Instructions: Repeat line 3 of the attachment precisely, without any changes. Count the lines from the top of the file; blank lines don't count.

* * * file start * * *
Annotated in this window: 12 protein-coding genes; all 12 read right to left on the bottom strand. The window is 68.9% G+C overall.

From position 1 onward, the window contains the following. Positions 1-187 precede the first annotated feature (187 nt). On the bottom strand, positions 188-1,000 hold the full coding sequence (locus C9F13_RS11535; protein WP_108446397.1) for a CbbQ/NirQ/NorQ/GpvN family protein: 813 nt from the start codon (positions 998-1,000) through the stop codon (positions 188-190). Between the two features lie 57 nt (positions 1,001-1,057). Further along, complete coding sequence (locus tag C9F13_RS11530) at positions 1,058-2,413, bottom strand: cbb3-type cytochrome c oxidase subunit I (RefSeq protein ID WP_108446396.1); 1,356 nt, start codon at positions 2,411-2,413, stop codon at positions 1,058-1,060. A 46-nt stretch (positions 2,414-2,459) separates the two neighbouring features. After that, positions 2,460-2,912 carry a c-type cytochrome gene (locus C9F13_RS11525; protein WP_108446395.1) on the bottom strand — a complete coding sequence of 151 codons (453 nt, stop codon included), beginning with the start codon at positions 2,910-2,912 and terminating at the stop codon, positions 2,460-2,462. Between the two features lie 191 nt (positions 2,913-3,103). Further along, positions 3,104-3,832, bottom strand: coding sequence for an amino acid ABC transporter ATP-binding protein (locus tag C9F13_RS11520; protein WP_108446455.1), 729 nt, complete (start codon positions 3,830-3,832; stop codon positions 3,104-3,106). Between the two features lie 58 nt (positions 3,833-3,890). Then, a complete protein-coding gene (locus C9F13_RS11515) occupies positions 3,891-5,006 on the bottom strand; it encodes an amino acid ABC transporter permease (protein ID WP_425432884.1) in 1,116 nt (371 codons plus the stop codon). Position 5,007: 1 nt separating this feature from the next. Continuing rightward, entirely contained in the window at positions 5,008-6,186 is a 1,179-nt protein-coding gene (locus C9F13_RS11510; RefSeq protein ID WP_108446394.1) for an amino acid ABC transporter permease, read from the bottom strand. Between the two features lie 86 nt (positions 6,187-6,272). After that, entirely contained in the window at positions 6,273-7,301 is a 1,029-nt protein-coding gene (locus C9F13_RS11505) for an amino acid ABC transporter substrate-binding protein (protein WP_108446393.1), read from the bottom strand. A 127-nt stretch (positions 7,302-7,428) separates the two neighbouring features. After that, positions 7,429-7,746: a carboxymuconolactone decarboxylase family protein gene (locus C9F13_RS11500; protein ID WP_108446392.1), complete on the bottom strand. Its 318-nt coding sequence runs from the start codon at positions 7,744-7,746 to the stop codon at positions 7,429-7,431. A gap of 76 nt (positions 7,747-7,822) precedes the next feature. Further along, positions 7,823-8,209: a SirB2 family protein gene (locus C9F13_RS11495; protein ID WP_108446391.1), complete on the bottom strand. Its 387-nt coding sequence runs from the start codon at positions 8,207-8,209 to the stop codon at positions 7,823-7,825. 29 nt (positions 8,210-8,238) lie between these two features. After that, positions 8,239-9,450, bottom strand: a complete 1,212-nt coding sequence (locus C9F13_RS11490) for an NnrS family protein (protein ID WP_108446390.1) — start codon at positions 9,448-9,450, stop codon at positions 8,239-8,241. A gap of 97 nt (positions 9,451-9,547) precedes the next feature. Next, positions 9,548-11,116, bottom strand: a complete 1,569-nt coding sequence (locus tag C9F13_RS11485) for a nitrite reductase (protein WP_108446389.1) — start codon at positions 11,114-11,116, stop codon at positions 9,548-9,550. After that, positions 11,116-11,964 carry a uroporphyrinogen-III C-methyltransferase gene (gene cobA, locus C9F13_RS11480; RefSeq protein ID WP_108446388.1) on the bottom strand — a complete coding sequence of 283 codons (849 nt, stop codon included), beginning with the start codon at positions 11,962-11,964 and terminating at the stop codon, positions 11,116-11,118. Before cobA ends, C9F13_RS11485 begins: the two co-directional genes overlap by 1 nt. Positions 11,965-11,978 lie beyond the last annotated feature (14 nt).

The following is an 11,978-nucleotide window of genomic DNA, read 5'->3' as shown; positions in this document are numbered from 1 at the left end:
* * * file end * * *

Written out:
The following is an 11,978-nucleotide window of genomic DNA, read 5'->3' as shown; positions in this document are numbered from 1 at the left end: